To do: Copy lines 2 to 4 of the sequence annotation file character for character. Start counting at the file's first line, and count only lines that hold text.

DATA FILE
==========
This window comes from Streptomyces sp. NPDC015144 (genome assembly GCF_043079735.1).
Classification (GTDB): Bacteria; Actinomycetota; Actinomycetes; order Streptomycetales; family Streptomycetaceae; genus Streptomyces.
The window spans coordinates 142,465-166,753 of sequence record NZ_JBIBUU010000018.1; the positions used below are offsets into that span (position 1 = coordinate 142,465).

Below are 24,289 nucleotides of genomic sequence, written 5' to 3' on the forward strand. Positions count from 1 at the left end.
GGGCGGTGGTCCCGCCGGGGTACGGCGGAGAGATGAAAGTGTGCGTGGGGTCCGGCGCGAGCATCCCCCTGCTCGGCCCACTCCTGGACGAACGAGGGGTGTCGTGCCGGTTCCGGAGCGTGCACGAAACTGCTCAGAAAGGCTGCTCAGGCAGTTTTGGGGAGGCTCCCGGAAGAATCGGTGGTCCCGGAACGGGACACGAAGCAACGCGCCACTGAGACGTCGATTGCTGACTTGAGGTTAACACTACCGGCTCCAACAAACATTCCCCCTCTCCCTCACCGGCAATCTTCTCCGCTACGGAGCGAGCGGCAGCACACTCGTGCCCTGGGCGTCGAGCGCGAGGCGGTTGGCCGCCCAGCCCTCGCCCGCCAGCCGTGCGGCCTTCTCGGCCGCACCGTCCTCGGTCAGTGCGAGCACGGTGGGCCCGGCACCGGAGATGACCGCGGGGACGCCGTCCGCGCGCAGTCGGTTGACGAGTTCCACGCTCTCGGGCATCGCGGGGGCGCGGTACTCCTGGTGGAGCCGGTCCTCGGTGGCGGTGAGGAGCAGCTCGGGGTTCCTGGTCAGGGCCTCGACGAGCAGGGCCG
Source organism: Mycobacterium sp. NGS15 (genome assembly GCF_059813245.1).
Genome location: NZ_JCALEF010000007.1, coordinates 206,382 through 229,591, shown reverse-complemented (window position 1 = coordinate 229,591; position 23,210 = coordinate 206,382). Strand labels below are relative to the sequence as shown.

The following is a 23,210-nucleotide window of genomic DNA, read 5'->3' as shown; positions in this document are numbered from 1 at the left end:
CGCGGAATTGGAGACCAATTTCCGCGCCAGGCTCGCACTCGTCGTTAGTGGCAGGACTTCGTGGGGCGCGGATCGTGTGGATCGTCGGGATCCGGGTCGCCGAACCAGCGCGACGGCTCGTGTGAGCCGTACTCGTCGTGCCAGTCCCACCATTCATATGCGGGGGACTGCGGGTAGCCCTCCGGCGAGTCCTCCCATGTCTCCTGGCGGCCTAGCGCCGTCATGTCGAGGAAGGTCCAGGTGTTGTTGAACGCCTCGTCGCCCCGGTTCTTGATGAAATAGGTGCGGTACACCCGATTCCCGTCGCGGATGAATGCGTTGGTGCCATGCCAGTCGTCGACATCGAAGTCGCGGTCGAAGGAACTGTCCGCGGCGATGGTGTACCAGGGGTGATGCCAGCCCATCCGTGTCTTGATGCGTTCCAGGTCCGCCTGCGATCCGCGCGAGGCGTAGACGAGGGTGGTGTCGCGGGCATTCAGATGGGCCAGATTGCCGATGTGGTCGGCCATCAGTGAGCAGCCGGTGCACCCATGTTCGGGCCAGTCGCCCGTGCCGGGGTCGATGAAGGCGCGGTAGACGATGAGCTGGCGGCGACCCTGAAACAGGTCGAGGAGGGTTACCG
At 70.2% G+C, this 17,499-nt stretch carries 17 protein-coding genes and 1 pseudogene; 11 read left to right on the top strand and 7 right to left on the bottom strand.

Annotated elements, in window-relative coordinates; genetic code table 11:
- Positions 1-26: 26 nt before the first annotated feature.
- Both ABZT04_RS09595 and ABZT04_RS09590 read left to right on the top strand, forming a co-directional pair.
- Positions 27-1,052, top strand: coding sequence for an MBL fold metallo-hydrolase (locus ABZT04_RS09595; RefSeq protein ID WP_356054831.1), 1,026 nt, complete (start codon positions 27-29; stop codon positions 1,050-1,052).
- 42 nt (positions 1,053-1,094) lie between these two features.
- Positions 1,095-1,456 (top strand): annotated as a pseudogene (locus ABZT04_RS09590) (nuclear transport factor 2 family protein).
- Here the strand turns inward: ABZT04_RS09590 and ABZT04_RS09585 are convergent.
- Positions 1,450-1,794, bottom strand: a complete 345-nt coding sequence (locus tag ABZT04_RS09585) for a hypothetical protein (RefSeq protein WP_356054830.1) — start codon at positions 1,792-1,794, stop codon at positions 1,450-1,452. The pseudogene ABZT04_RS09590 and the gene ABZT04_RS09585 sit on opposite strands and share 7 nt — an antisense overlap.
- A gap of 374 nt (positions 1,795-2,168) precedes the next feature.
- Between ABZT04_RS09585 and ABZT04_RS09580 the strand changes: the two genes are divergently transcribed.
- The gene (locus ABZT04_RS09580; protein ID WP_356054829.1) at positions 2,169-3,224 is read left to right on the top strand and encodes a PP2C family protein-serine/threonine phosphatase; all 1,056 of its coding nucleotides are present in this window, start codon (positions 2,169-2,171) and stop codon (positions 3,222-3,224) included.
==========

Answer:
Classification (GTDB): Bacteria; Actinomycetota; Actinomycetes; order Streptomycetales; family Streptomycetaceae; genus Streptomyces.
The window spans coordinates 142,465-166,753 of sequence record NZ_JBIBUU010000018.1; the positions used below are offsets into that span (position 1 = coordinate 142,465).

Below are 24,289 nucleotides of genomic sequence, written 5' to 3' on the forward strand. Positions count from 1 at the left end.